Five hundred thirty-one eyes of the total 1,300 eyes (40.8%) had any visual impairment (VA<6/18 or less) and 378 eyes (29.1%) had SVI/BL (VA of 6/60 or less). Among the 105 children, 40 eyes (38.1%) of 36 children (average age 15.3 ± 13.3) had VI/SVI/BL. Cases corrected by refraction were excluded from the VI/SVI/BL list. Two hundred sixteen patients (33.2%) had bilateral VI/SVI/BL and four were children (3.8%). Nineteen patients (2.9%) had bilateral no light perception.

The distribution of the visual acuities is shown in Table 1.

Table 1
WHO categories of vision among the children

Anatomical causes of visual loss (Table 2)


Cataract was the single most common cause of SVI/BL with 288 cases (54.2%) in all, and in 10 cases of children (25%) with SVI/BL. Seven cataract cases (2.4%) were associated with subluxation of the lens (Figure 4), four cases (1.4%) followed trauma, and 162 (56.3%) were graded as mature or hypermature cataract. Fifteen cases (5.2%) were posterior capsular opacification following extracapsular cataract extraction. Seven eyes (70%) of the children with cataract had traumatic cataract, and three (30%) had congenital cataract.

Figure 4
Bilateral lens sublaxation in a 14-year-old patient.


A total 123 eyes had any type of glaucoma. The average age is 58.7 ± 19.1 (range 9–99 years), and the average IOP was 29.8 ± 17.1 mm/Hg. Fifteen eyes had previous trabeculectomy. VI/SVI/BL secondary to glaucoma was found in 84 eyes (15.8%), and in four children (10%). Primary open-angle glaucoma was found in 52 (62%), and the rest had secondary glaucoma.


Corneal scarring accounted for visual loss in 78 patients (14.7%), and 10 of them were children (25%). Nineteen cases (24.3%) were congenital corneal pathology, and 59 (75.6%) were acquired. Of the acquired cases 23 (29.5%) were following trachoma (Figure 5), 14 (17.9%) followed trauma (Figure 6), 10 (12.8%) were post-corneal infections, six (7.7%) were associated with glaucoma, four (5.1%) were related to pterygium, and two (2.6%) were for unknown reasons.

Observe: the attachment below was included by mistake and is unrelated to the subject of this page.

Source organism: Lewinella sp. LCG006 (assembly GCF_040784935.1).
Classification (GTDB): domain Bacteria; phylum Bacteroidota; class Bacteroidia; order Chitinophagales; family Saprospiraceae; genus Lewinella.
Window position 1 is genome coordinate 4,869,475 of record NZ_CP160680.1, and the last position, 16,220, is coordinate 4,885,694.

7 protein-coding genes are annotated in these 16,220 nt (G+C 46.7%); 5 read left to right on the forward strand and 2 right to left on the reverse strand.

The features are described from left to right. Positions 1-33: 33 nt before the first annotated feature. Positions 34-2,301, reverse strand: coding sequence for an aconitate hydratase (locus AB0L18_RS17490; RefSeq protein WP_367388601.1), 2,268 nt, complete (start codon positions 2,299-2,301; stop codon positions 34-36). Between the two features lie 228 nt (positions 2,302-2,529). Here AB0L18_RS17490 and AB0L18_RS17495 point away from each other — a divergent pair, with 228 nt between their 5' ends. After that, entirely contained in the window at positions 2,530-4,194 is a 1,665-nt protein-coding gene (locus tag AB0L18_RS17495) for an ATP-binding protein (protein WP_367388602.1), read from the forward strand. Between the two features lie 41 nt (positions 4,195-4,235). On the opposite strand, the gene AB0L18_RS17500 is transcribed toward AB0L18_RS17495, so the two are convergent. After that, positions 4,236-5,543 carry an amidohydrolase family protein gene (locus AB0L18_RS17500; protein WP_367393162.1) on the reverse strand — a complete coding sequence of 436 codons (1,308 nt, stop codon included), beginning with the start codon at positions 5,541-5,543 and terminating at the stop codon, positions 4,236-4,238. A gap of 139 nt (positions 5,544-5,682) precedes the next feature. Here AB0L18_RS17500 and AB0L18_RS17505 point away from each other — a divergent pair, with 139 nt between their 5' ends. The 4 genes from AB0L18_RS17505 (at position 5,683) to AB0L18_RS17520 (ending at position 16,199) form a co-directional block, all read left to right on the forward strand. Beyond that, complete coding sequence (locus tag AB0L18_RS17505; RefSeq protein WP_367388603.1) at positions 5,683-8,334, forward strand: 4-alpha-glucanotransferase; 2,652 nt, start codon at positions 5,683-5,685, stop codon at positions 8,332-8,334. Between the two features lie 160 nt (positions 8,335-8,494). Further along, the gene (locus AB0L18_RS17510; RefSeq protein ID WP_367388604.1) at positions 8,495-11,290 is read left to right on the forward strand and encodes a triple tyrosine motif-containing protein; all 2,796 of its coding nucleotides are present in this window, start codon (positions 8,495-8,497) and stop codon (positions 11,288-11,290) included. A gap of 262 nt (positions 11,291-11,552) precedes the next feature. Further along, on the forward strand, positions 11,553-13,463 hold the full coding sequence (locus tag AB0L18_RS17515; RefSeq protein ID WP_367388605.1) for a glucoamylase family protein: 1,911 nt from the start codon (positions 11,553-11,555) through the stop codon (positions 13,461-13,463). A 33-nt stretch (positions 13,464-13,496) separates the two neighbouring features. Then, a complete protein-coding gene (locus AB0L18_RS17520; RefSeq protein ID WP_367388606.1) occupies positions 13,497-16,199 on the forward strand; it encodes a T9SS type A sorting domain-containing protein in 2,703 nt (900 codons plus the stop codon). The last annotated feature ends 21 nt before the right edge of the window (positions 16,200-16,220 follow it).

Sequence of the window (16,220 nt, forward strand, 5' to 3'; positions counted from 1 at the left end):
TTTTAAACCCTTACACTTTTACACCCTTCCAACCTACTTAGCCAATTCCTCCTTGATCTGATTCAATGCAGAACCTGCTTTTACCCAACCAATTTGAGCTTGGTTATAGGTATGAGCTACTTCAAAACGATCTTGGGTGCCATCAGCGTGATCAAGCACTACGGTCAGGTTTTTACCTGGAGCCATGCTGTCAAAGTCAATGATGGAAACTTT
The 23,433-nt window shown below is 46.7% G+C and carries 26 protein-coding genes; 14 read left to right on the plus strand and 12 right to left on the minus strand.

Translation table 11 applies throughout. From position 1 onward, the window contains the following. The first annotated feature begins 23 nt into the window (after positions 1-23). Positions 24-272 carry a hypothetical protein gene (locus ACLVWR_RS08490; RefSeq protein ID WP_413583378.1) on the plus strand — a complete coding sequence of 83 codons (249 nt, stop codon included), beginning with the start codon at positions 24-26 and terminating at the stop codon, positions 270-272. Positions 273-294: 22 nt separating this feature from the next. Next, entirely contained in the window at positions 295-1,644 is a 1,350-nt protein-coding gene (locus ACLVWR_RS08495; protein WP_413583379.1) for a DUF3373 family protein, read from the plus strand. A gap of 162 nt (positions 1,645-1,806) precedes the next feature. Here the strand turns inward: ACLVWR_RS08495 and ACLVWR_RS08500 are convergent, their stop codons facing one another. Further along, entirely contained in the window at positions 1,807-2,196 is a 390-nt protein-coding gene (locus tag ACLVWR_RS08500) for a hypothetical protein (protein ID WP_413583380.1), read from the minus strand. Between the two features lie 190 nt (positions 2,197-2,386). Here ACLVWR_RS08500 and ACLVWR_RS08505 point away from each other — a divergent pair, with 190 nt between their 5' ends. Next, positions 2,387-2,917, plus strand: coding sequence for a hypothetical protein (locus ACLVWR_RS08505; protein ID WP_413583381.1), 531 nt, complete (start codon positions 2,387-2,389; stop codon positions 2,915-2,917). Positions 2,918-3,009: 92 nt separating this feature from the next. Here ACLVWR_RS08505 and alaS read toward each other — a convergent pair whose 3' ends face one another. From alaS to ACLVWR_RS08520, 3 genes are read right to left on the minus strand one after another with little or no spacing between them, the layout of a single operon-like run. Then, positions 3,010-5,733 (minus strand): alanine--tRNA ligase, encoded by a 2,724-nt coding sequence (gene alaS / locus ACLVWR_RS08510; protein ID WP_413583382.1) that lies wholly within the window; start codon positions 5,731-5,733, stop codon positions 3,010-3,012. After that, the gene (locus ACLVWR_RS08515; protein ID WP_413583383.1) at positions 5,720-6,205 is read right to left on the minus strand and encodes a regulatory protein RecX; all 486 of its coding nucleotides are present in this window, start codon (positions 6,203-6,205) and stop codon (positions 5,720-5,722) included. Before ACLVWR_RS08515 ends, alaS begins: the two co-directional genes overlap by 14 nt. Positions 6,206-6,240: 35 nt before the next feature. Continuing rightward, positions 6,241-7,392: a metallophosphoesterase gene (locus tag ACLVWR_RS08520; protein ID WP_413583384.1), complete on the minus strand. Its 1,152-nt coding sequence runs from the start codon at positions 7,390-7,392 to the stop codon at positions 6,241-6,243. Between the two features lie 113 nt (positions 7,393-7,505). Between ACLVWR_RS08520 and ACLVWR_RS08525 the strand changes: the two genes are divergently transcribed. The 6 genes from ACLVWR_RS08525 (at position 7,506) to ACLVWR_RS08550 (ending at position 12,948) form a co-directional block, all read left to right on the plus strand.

Figure 5
Bilateral severe corneal scarring and left symblepharon in a 45-year-old. The etiology is most probably infectious in origin (trachoma).
Figure 6
A 31-year-old man, three years after third degree face burn. He was neglected and had no medical treatment for his bilateral lagophthalmus, right missing lower lid, left lower lid ectropion which resulted with chronic conjunctival inflammation and corneal ...

Whole globe

Thirty-nine patients had whole globe lesions, 11 of them in children. Twelve (30.7%) had congenital developmental anomalies, and 27 (69.3%) had acquired anomalies: seven with viral etiology, 11 following eye injury, four following eye infection/inflammation, and four following post-intraocular operation (cataract/glaucoma).


Twenty-five (4.7%) eyes had VI secondary to retinal cause. Eight eyes had age-related macular degeneration, and six had a picture of retinitis pigmentosa (RP). A similar fundus presentation may be a result of Quinine toxicity which presents very similar to RP.23

Six had retinal changes secondary to diabetes mellitus, three had had retinal detachment, and two had retinal hemorrhage of unknown etiology.


We could find only six adults (1.1%) with VI/BL secondary to strabismic amblyopia. There were four children (3.8%) with refractive ambyopia, two of them with dense hypermetropic aniosometropia of hand movements VA, and two with myopic anisometropia. One patient had occlusive bilateral amblyopia secondary to ptosis.

Causes of VI by age groups using etiological classification are summarized in Table 3.

Table 3
Causes of visual impairment by age groups using etiological classification

Table 4 shows the distribution of avoidable blindness. 9.4% of the SVI/BL was preventable, 81.1% was treatable, and total of 90.4% was avoidable.

Table 4
Causes of avoidable blindness among patients
Table 2
Anatomical sites of abnormality leading to visual impairment